Setting up a new restaurant is an exciting task, especially if you think ahead to your paying customers and exciting menu. However, the only way to create that mouth-watering menu is by adding the right equipment and appliances to your kitchen. 

Here I want to look at some of the most valuable items that restauranteurs need to create the perfect cooking space. I know that some seem obvious, but others may have slipped your mind.

Industrial Grade Cooking And Chilling Equipment:

This first item is probably the most prominent on my list, so I put it first. If you plan on having a busy restaurant with lots of covers, you can’t have a bad machine. 

Ovens, grills, hobs, grates, and other cooking apparatuses need to built to last. They need to handle the high heats and fuel consumption of a busy dinner service while remaining reliable. 

The same applies to any chillers, freezers, and other, more specialist equipment that you might decide to use.

Pots, Pans, And Other Related Items:

Once you have all of the different cooking equipment set up, you need to be able to cook. The first place to start is with the saucepans, stockpots, frying pans, and other pieces of cooking apparatus. 

The more versatile, the better when starting with your new kitchen. Again, specialist items can be useful for specific menus and dishes, but you need to be sure that they are worthwhile. 

A wok is a must for a Chinese restaurant but not so much in more traditional hotel restaurants. Consider the quality of the items as well as the capacity. A stockpot needs to be large enough to meet the needs of customers but small enough to fit the space. Pans also need to be tough and heat resistant for long-term use.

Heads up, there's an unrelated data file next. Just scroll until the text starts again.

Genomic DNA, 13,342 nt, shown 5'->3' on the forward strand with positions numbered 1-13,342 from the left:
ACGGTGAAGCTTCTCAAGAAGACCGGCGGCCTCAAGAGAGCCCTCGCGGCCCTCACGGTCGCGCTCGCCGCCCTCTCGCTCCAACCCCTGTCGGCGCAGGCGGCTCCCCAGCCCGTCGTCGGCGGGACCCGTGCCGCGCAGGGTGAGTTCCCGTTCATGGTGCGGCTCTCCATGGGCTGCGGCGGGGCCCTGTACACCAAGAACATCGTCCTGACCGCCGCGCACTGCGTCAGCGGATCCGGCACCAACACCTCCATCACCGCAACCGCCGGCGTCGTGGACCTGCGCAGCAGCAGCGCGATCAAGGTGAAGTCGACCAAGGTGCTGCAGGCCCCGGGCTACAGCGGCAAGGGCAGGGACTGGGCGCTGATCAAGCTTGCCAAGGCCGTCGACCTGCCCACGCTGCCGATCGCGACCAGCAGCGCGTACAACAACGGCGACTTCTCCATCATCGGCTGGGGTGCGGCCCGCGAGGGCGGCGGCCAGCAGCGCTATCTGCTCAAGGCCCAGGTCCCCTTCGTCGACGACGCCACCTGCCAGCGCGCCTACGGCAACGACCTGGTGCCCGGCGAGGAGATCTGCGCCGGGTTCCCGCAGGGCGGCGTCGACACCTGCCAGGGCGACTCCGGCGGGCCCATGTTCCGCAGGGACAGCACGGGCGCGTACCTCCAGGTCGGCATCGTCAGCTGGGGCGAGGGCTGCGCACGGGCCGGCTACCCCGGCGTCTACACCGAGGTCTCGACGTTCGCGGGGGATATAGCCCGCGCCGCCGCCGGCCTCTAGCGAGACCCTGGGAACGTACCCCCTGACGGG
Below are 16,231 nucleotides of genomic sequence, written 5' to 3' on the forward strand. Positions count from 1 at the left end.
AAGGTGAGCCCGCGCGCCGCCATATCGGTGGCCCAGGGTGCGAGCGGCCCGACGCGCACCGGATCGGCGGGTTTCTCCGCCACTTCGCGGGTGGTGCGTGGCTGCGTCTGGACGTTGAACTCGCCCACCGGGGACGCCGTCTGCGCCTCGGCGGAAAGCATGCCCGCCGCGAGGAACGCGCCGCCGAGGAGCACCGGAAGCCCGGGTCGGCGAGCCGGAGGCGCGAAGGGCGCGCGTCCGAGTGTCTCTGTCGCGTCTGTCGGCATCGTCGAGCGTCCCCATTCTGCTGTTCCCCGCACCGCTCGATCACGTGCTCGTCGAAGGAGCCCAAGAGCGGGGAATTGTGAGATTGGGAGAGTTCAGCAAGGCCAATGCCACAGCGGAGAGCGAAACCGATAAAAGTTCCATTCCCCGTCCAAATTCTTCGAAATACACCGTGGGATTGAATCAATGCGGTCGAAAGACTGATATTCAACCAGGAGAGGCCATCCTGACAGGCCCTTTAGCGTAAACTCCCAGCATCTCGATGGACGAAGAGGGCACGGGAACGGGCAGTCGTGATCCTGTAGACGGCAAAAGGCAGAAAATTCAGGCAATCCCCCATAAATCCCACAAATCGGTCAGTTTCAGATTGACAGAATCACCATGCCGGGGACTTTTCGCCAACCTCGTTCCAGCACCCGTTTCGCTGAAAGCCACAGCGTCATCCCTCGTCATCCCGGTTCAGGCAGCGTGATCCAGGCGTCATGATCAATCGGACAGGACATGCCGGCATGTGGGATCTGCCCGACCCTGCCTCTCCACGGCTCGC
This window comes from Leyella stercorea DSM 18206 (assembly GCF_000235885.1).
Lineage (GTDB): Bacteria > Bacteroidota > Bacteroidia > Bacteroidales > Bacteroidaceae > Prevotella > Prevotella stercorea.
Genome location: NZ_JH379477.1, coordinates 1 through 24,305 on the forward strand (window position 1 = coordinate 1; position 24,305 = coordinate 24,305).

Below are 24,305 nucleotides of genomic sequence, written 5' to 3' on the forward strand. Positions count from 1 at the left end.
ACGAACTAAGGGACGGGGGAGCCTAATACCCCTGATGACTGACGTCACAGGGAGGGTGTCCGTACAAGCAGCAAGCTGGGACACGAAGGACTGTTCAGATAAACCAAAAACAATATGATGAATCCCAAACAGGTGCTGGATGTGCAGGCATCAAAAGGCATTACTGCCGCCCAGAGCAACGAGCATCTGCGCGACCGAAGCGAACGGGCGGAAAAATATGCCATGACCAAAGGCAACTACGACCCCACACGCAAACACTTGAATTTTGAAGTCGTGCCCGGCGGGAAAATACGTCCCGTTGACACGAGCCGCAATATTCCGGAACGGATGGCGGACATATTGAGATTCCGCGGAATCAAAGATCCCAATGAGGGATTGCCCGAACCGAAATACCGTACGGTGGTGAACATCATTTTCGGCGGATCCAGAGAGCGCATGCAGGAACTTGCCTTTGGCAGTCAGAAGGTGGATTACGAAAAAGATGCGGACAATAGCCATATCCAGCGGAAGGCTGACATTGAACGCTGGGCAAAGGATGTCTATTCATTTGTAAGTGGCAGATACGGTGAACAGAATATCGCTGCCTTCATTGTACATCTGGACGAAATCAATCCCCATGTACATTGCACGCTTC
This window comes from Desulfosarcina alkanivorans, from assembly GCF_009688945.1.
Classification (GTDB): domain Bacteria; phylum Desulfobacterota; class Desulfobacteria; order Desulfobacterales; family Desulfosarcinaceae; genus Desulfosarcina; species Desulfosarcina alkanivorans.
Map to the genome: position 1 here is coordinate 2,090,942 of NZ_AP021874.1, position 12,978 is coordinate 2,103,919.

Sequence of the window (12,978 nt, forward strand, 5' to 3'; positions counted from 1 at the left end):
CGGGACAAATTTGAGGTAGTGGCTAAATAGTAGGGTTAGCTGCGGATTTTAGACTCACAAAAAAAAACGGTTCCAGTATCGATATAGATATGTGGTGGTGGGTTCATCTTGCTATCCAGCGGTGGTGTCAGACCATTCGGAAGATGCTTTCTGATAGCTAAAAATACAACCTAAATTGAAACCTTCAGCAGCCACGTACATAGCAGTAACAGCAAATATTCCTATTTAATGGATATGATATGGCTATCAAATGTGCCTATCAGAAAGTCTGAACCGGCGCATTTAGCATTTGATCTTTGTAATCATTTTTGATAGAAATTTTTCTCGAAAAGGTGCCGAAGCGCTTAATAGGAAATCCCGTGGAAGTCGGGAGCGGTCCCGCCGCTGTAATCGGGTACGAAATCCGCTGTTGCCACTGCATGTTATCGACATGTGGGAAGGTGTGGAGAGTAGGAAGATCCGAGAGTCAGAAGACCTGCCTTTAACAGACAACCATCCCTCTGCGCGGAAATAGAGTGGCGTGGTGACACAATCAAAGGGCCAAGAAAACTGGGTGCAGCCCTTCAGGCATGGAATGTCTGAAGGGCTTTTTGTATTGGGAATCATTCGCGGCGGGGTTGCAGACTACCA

Utensils:

Then all the different appliances are necessary to create the dishes within these pieces of equipment. Once we start to think of all the different items that are used, the list seems endless. 

First, there are all the spoons, spatulas, and ladles for stirring and serving the dishes. Then there are all the different types of knives for chopping and cutting the produce. 

As with the pans and other devices, it is best to start with the multifunctional, essential elements first. It may be worth holding back on specialist items until you are sure they are worthwhile. We all get drawn in by clever contraptions and have buyers remorse when they sit unused in the drawer.

Plates And Bowls:

This is one of those categories of appliances that seems obvious but comes quite far down most checklists. All restaurants need plates and bowls to serve up the finished dish to the paying customers. 

Strange wooden blocks and plates are fashionable, but we can all agree that a simple white plate is essential. It is important to ensure that there are more than enough on hand to deal with the covers, breakages, and mistakes. 

This also means having a large set of appetizer, entrée, side and salad plates, and soup bowls and pasta bowls. With the bowls, it is also important to remember mixing bowls for creating dishes.

Safety Equipment:

Kitchens are fast-paced, dangerous places. It is not just us amateurs that cut ourselves with knives and set dishes on fire. 

Why do you think those blue band-aids were invented. This means that it is essential for all restaurant kitchens to have an excellent first aid kit in a prominent, accessible place. 

Hand sanitizer and cleaning aids are also essential for creating a safe, clean work environment. Finally, every kitchen should have the right fire safety apparatus and extinguishers in place in case of an emergency.

Portable Air Conditioners:

This final item on my essential kitchen checklist may seem odd after talking about some of the most visible pieces. So far, I have mentioned the cooking equipment, other heat-generating appliances, and the pans creating hot sauces and steam—all these heat results in a boiling, uncomfortable work environment. 

Portable air conditioners could make all the difference by circulating the air and creating a more pleasant temperature. That is as long as they are in a safe, efficient place. I get flustered when my glasses steam up after opening the oven door. I can’t imagine being a professional kitchen without air conditioning.